Later On

A blog written for those whose interests more or less match mine.

Ultra-smooth with Creed Green Irish Tweed and the iKon stainless slant

with 2 comments

The shave began with Grooming Dept Moisturizing Pre-Shave, and then Creed’s quite good (although overpriced in terms of quality per dollar as compared with some of the premium artisan soaps) Green Irish Tweed shaving soap. The lather from this soap is excellent. This brush has two interchangeable knots: the black and white Target Shot synthetic and this silvertip badger. I’ve used the badger infrequently because (a) I like the synthetic, and (b) the few times I’ve used the badger knot it did not seem to accept lather so readily.

This morning it occurred to me that the brush may simply require some more break-in. New boar brushes will actively kill lather until they are used enough that whatever kills the lather leaves the bristles. Badger brushes are not so reluctant to lather, and in my experience after I’ve used them once or twice they perform as well as they ever will. However, this may be an undertreated exception. I’m going to try using it daily for a while and see whether the performance improves. It’s not a bad knot, it just has an odd hesitancy in its relationship with lather, as if it were not yet ready to fully embrace lather and lathering.

iKon’s stainless slant, here with a DLC coating on the head, is right now my favorite slant. Once I moved the handle farther from my face and lightened up on the pressure, it’s performed flawlessly, and the smoothness of my skin following this shave is remarkable.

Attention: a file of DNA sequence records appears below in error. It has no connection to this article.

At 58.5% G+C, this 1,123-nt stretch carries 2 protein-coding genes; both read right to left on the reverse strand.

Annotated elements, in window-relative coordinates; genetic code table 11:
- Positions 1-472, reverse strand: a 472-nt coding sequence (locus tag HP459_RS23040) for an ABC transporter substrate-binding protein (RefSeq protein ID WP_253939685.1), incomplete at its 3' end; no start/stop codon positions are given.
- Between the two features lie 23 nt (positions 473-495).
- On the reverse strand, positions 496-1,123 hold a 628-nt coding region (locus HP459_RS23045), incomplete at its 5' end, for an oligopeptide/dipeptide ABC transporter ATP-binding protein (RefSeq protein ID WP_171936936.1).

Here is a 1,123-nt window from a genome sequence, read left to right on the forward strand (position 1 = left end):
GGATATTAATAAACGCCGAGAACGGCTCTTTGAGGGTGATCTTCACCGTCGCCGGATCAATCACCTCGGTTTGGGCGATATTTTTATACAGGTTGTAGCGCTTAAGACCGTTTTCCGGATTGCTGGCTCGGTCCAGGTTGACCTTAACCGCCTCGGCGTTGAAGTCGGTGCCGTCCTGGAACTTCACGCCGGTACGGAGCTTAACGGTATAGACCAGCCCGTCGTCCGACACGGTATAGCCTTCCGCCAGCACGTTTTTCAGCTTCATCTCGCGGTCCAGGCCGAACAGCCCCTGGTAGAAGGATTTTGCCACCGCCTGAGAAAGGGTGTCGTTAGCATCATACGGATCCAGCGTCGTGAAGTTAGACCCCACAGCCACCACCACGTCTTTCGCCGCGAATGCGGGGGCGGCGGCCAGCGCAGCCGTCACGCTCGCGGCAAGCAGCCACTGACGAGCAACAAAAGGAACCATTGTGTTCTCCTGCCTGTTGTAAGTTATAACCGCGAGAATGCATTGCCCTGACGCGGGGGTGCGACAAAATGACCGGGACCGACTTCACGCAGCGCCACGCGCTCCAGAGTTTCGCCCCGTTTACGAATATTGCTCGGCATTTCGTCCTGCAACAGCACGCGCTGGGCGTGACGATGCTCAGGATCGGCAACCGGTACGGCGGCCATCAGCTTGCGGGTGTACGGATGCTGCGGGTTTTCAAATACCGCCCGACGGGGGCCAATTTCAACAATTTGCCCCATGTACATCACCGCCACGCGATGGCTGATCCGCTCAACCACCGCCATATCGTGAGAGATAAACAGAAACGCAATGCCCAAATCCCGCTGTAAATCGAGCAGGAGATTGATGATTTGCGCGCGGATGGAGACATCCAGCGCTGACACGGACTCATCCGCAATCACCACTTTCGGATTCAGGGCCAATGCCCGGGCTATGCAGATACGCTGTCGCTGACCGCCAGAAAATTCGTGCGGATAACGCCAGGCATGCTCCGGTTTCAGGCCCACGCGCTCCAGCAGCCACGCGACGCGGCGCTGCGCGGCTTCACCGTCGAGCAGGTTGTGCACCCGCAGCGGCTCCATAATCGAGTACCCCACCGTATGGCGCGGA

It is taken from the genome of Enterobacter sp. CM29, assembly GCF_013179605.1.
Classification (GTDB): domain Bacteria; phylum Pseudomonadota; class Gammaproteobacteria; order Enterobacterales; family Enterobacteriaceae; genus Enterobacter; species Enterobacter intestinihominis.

A small splash of Creed Green Irish Tweed EDT as an aftershave, and the week begins, a week that will take us into April. Spring is definitely here.

Written by Leisureguy

29 March 2021 at 9:51 am

Posted in Shaving

2 Responses

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  1. Michael, I have found that my badger brushes require several shaves before they reach the optimum performance. The hairs are often coated with animal fat or other grease which takes a few shaves to wash off, and even the best knots–such as those by Lee Sabini–have some kind of chemical which I can feel at the tips until several shaves have washed it out. Some manufacturers clean their knots thoroughly.
    The worst examples seem to be Simpson brushes. At the very least, a dirty brown liquid comes out when washing them the first time or two, and one memorable Simpson brush, which turned out to be a great performer, smelled like it was dropped into a sewer. It took some time before it smelled sweet when still wet after use. I found a kind of satisfaction in taking a brush from such a miserable state to one where it is sweet and clean–a peculiar aspect of our morning (or evening) pastime.


    Peter Strand

    29 March 2021 at 10:14 pm

  2. I have to agree that badger brushes do require some break-in, but in general I have found that half a dozen shaves is plenty. I’m pretty sure that by the end of the week the performance of this one will improve.



    29 March 2021 at 10:16 pm

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